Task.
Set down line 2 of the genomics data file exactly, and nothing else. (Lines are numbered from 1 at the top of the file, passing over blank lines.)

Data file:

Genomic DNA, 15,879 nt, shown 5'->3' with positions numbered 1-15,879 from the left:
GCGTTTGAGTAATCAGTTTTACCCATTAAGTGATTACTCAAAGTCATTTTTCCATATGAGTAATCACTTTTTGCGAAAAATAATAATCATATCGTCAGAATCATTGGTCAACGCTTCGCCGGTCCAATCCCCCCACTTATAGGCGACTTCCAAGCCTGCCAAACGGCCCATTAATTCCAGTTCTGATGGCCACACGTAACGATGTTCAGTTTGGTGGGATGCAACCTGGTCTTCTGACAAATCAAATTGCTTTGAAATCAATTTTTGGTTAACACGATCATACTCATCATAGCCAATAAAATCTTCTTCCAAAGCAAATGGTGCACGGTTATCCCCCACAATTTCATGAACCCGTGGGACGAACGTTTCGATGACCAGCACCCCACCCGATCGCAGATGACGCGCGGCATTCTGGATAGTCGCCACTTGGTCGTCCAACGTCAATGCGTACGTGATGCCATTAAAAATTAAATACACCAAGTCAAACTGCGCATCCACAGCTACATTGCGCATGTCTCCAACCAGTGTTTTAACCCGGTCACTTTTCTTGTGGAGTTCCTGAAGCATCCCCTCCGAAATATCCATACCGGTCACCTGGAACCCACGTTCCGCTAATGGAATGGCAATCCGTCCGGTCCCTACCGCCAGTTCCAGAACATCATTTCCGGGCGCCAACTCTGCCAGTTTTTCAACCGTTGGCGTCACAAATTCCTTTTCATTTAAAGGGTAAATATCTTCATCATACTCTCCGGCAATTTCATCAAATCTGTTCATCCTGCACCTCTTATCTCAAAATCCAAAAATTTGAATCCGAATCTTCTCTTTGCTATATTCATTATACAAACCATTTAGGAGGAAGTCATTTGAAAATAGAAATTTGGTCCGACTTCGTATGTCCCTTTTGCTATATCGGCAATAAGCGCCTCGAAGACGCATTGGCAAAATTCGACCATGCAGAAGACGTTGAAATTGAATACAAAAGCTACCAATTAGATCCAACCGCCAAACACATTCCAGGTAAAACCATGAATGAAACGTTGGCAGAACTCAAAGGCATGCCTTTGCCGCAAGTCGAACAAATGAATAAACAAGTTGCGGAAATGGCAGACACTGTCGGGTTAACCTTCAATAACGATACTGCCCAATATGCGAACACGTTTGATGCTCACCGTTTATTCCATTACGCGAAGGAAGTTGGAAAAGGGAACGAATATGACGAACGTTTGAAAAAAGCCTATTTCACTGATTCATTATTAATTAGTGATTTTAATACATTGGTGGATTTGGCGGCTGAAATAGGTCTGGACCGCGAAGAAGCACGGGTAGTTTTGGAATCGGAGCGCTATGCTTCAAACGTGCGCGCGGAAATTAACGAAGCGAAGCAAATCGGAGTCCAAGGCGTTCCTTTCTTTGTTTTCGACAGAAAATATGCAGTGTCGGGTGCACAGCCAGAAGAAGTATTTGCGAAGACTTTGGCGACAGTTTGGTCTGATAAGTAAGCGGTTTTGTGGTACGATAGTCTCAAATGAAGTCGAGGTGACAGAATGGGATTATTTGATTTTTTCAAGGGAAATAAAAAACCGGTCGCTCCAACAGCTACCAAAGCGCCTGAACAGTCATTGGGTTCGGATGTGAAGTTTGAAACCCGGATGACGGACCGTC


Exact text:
GCGTTTGAGTAATCAGTTTTACCCATTAAGTGATTACTCAAAGTCATTTTTCCATATGAGTAATCACTTTTTGCGAAAAATAATAATCATATCGTCAGAATCATTGGTCAACGCTTCGCCGGTCCAATCCCCCCACTTATAGGCGACTTCCAAGCCTGCCAAACGGCCCATTAATTCCAGTTCTGATGGCCACACGTAACGATGTTCAGTTTGGTGGGATGCAACCTGGTCTTCTGACAAATCAAATTGCTTTGAAATCAATTTTTGGTTAACACGATCATACTCATCATAGCCAATAAAATCTTCTTCCAAAGCAAATGGTGCACGGTTATCCCCCACAATTTCATGAACCCGTGGGACGAACGTTTCGATGACCAGCACCCCACCCGATCGCAGATGACGCGCGGCATTCTGGATAGTCGCCACTTGGTCGTCCAACGTCAATGCGTACGTGATGCCATTAAAAATTAAATACACCAAGTCAAACTGCGCATCCACAGCTACATTGCGCATGTCTCCAACCAGTGTTTTAACCCGGTCACTTTTCTTGTGGAGTTCCTGAAGCATCCCCTCCGAAATATCCATACCGGTCACCTGGAACCCACGTTCCGCTAATGGAATGGCAATCCGTCCGGTCCCTACCGCCAGTTCCAGAACATCATTTCCGGGCGCCAACTCTGCCAGTTTTTCAACCGTTGGCGTCACAAATTCCTTTTCATTTAAAGGGTAAATATCTTCATCATACTCTCCGGCAATTTCATCAAATCTGTTCATCCTGCACCTCTTATCTCAAAATCCAAAAATTTGAATCCGAATCTTCTCTTTGCTATATTCATTATACAAACCATTTAGGAGGAAGTCATTTGAAAATAGAAATTTGGTCCGACTTCGTATGTCCCTTTTGCTATATCGGCAATAAGCGCCTCGAAGACGCATTGGCAAAATTCGACCATGCAGAAGACGTTGAAATTGAATACAAAAGCTACCAATTAGATCCAACCGCCAAACACATTCCAGGTAAAACCATGAATGAAACGTTGGCAGAACTCAAAGGCATGCCTTTGCCGCAAGTCGAACAAATGAATAAACAAGTTGCGGAAATGGCAGACACTGTCGGGTTAACCTTCAATAACGATACTGCCCAATATGCGAACACGTTTGATGCTCACCGTTTATTCCATTACGCGAAGGAAGTTGGAAAAGGGAACGAATATGACGAACGTTTGAAAAAAGCCTATTTCACTGATTCATTATTAATTAGTGATTTTAATACATTGGTGGATTTGGCGGCTGAAATAGGTCTGGACCGCGAAGAAGCACGGGTAGTTTTGGAATCGGAGCGCTATGCTTCAAACGTGCGCGCGGAAATTAACGAAGCGAAGCAAATCGGAGTCCAAGGCGTTCCTTTCTTTGTTTTCGACAGAAAATATGCAGTGTCGGGTGCACAGCCAGAAGAAGTATTTGCGAAGACTTTGGCGACAGTTTGGTCTGATAAGTAAGCGGTTTTGTGGTACGATAGTCTCAAATGAAGTCGAGGTGACAGAATGGGATTATTTGATTTTTTCAAGGGAAATAAAAAACCGGTCGCTCCAACAGCTACCAAAGCGCCTGAACAGTCATTGGGTTCGGATGTGAAGTTTGAAACCCGGATGACGGACCGTC